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Identification of drought tolerant amenity trees

Banks, J. M. (2019) Identification of drought tolerant amenity trees. PhD thesis, University of Reading

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To link to this item DOI: 10.48683/1926.00085112


According to climatic models, future drought conditions are expected to increase in severity and frequency. Drought is often cited as the most severe stressor of urban trees. It decreases planting survival rates and increases tree stress, resulting in increased susceptibility to biotic pathogens and reduced lifespan. Selecting trees for increased drought tolerance is thus critical for improving their performance within the urban environment. Drought tolerance is a highly desirable trait, particularly in urban areas where limited rooting space, interception of precipitation and urban heat islands accentuate drought stress. Current information on drought tolerance is imprecise, highly variable and, in some cases conflicting, with some studies reporting a tree species to be drought tolerant whilst other studies contradict this. In addition, cultivar-level tolerance is frequently not reported. The purpose of this thesis is to assess the current state of amenity tree selection and suggest how the process could be improved by utilising quantitative in vitro and in vivo trials to evaluate genotypic drought tolerance. The drought tolerance of species and cultivars within the same genus is frequently inferred to be very similar, however, this is known to be untrue. Detailed evaluations of drought tolerance are therefore required in order to cover a wide range of species and cultivars. Eight cultivars from Acer platanoides, A. campestre and A. pseudoplatanus were used in this study. The photosynthetic response to drought and desiccation was evaluated using chlorophyll fluorescence. Continuous excitation chlorophyll fluorescence parameters F0, PIABS and FV/FM, together with additional less often measured parameters, 1-Vi, Vj, T fm, Sm, V0(Bo) and M0, were used to compare whole-tree response to drought, with foliar dehydration. Double-normalised differential kinetics (Vt, ΔVt, ΔWOJ and ΔWOK) were also utilised to evaluate the underlying reasons for parameter response. Whole-tree chlorophyll fluorescence response to drought was found to be similar to the response to foliage desiccation; however, some differences were observed in differential induction kinetics which require further study to elucidate. The parameters PIABS, Fo/Fm and V0(Bo) are recommended for identifying and monitoring drought stress. In vitro methods (with potential to rapidly evaluate drought tolerance) were compared to whole tree methods. The methods tested include measurement of chlorophyll fluorescence during foliar dehydration and measurements of water potential at turgor loss point. The latter were undertaken using the classical, but time-consuming, pressure-volume curve method as well as more rapid, direct methods, calculating the turgor loss point from measurements of the water potential at full turgor via a previously devised regression equation. All methods were able to identify drought tolerance differences, with the exception of the pressure-volume curve method which was unable to identify significant differences within species. Another advantage of rapid in vitro methods is that they facilitated the evaluation of drought tolerance variation by season. Relative tolerance ranking was shown to be consistent between summer and autumn but not spring. This research demonstrates screening methods for tree drought tolerance which are especially relevant to tree selection in urban environments, where droughts occur during both spring and summer. There is considerable potential for tree selectors to save time and money if they have an increased ability to select trees that are fit for purpose. This research demonstrates that the estimation of water potential at turgor loss point, measured by consistent use of an osmometer or psychrometer, is sufficiently sensitive to correspond with findings from a controlled drought trial. Furthermore, this research also defines and identifies a number of reliable chlorophyll fluorescence parameters suitable for monitoring drought stress in vitro and in vivo.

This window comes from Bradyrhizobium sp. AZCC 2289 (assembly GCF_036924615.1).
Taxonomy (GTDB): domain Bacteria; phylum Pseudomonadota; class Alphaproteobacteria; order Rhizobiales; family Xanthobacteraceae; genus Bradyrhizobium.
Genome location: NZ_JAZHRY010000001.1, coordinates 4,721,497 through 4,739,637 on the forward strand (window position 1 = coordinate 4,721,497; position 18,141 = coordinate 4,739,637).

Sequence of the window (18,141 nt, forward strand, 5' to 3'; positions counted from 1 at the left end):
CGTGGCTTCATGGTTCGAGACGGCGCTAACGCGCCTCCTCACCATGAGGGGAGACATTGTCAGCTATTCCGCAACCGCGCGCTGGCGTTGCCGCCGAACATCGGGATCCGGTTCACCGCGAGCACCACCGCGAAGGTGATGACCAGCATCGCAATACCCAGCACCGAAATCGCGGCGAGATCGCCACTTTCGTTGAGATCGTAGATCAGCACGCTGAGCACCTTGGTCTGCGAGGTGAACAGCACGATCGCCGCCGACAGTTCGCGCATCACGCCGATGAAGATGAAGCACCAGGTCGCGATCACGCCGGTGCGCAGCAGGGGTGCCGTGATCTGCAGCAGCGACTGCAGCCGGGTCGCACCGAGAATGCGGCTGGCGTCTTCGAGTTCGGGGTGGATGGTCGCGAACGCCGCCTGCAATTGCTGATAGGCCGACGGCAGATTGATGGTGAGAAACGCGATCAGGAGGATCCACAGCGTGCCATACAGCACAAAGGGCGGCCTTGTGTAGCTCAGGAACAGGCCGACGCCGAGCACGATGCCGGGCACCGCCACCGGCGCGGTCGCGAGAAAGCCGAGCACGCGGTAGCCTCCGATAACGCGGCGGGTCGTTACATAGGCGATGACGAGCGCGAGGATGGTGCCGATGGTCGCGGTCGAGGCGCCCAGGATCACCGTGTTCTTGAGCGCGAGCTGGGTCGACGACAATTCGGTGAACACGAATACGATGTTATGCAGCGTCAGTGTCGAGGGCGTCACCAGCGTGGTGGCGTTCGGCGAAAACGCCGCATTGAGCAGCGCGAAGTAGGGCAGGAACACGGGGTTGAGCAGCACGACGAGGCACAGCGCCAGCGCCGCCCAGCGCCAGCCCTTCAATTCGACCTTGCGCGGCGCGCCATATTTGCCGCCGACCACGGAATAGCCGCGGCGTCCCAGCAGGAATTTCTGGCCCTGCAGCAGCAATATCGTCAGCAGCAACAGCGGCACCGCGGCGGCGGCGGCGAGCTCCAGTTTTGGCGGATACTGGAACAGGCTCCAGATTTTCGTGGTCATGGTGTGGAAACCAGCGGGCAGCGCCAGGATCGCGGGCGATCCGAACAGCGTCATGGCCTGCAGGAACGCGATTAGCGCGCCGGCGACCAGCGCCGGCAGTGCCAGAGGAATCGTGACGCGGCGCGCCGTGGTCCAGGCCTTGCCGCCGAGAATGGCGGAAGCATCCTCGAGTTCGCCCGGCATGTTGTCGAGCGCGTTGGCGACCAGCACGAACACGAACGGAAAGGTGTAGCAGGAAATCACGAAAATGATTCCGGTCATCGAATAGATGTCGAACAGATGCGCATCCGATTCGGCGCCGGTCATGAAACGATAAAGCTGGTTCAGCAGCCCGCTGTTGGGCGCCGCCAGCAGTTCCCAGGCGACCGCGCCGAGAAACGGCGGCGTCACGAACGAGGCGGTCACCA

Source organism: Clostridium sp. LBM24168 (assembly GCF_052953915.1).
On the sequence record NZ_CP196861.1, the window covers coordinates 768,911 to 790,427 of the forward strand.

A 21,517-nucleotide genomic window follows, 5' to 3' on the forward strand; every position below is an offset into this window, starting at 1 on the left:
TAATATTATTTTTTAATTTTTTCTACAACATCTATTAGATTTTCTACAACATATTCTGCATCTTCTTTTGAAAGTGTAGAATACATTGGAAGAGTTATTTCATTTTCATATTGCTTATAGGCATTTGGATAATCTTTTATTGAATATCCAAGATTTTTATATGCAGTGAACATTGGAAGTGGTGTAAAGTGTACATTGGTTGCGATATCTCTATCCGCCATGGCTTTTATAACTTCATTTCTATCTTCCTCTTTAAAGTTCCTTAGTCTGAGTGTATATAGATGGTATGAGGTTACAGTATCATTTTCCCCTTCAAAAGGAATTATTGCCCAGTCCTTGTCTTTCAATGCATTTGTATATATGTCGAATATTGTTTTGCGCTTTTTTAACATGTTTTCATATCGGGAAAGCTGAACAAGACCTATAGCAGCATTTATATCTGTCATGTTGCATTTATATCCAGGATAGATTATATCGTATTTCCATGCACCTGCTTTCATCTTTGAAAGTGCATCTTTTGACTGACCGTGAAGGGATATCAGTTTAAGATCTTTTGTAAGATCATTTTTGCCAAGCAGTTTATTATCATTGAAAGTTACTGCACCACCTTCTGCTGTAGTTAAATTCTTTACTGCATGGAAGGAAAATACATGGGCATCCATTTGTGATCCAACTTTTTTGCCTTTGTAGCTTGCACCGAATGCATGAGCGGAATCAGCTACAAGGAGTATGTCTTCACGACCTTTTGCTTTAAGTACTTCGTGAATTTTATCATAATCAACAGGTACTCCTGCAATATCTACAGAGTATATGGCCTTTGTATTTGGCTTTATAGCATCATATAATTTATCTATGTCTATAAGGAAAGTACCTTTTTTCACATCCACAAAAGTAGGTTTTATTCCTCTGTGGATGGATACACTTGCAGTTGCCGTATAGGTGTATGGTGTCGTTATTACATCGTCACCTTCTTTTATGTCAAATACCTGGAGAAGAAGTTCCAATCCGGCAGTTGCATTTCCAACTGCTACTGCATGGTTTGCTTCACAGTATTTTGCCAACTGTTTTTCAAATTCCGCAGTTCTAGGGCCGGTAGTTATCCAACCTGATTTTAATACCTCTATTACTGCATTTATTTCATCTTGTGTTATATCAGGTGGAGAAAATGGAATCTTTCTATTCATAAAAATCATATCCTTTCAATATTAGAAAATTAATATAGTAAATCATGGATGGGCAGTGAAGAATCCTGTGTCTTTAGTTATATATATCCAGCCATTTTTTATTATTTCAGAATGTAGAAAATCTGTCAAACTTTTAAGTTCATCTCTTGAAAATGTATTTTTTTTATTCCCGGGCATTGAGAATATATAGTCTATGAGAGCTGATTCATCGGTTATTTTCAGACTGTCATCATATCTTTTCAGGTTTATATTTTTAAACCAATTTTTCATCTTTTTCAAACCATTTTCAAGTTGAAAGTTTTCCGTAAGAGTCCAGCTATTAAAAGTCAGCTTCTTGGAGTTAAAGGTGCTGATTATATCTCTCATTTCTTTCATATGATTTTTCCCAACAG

Item Type:Thesis (PhD)
Thesis Supervisor:Lukac, M., Rose, G. and Percival, G. C.
Thesis/Report Department:School of Agriculture, Policy and Development
Identification Number/DOI:
Divisions:Life Sciences > School of Agriculture, Policy and Development
ID Code:85112
Date on Title Page:2018


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